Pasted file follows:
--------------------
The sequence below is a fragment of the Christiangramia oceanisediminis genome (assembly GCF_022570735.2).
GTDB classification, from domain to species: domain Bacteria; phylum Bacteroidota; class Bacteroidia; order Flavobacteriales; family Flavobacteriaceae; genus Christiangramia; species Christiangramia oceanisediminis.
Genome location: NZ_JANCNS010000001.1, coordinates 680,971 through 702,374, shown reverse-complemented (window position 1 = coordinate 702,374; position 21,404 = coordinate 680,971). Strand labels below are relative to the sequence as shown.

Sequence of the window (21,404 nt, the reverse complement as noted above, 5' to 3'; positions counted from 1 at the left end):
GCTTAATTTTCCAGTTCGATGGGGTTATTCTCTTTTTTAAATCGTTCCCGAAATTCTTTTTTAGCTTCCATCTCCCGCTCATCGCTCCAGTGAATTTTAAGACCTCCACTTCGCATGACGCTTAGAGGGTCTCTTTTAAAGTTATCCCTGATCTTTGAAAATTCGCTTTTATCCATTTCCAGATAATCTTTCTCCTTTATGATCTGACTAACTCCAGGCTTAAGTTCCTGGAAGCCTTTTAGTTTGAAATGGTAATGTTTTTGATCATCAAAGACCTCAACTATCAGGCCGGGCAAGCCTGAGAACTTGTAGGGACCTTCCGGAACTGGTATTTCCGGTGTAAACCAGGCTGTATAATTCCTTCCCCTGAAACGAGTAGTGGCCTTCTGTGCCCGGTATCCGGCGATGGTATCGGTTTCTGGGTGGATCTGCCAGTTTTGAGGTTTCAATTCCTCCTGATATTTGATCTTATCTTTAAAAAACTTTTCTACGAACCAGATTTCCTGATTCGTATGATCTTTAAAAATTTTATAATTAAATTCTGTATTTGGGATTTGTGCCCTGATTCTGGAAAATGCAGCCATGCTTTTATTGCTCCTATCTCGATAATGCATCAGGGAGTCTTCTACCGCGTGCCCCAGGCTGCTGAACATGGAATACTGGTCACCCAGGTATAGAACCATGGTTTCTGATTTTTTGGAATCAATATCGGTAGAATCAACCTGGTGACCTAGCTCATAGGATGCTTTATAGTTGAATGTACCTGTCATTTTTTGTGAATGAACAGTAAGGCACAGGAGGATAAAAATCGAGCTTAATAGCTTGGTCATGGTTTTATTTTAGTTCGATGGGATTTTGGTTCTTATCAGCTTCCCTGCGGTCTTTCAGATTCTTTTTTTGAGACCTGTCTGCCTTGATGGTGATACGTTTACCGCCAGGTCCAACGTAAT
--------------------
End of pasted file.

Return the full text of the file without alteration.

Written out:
The sequence below is a fragment of the Christiangramia oceanisediminis genome (assembly GCF_022570735.2).
GTDB classification, from domain to species: domain Bacteria; phylum Bacteroidota; class Bacteroidia; order Flavobacteriales; family Flavobacteriaceae; genus Christiangramia; species Christiangramia oceanisediminis.
Genome location: NZ_JANCNS010000001.1, coordinates 680,971 through 702,374, shown reverse-complemented (window position 1 = coordinate 702,374; position 21,404 = coordinate 680,971). Strand labels below are relative to the sequence as shown.

Sequence of the window (21,404 nt, the reverse complement as noted above, 5' to 3'; positions counted from 1 at the left end):
GCTTAATTTTCCAGTTCGATGGGGTTATTCTCTTTTTTAAATCGTTCCCGAAATTCTTTTTTAGCTTCCATCTCCCGCTCATCGCTCCAGTGAATTTTAAGACCTCCACTTCGCATGACGCTTAGAGGGTCTCTTTTAAAGTTATCCCTGATCTTTGAAAATTCGCTTTTATCCATTTCCAGATAATCTTTCTCCTTTATGATCTGACTAACTCCAGGCTTAAGTTCCTGGAAGCCTTTTAGTTTGAAATGGTAATGTTTTTGATCATCAAAGACCTCAACTATCAGGCCGGGCAAGCCTGAGAACTTGTAGGGACCTTCCGGAACTGGTATTTCCGGTGTAAACCAGGCTGTATAATTCCTTCCCCTGAAACGAGTAGTGGCCTTCTGTGCCCGGTATCCGGCGATGGTATCGGTTTCTGGGTGGATCTGCCAGTTTTGAGGTTTCAATTCCTCCTGATATTTGATCTTATCTTTAAAAAACTTTTCTACGAACCAGATTTCCTGATTCGTATGATCTTTAAAAATTTTATAATTAAATTCTGTATTTGGGATTTGTGCCCTGATTCTGGAAAATGCAGCCATGCTTTTATTGCTCCTATCTCGATAATGCATCAGGGAGTCTTCTACCGCGTGCCCCAGGCTGCTGAACATGGAATACTGGTCACCCAGGTATAGAACCATGGTTTCTGATTTTTTGGAATCAATATCGGTAGAATCAACCTGGTGACCTAGCTCATAGGATGCTTTATAGTTGAATGTACCTGTCATTTTTTGTGAATGAACAGTAAGGCACAGGAGGATAAAAATCGAGCTTAATAGCTTGGTCATGGTTTTATTTTAGTTCGATGGGATTTTGGTTCTTATCAGCTTCCCTGCGGTCTTTCAGATTCTTTTTTTGAGACCTGTCTGCCTTGATGGTGATACGTTTACCGCCAGGTCCAACGTAAT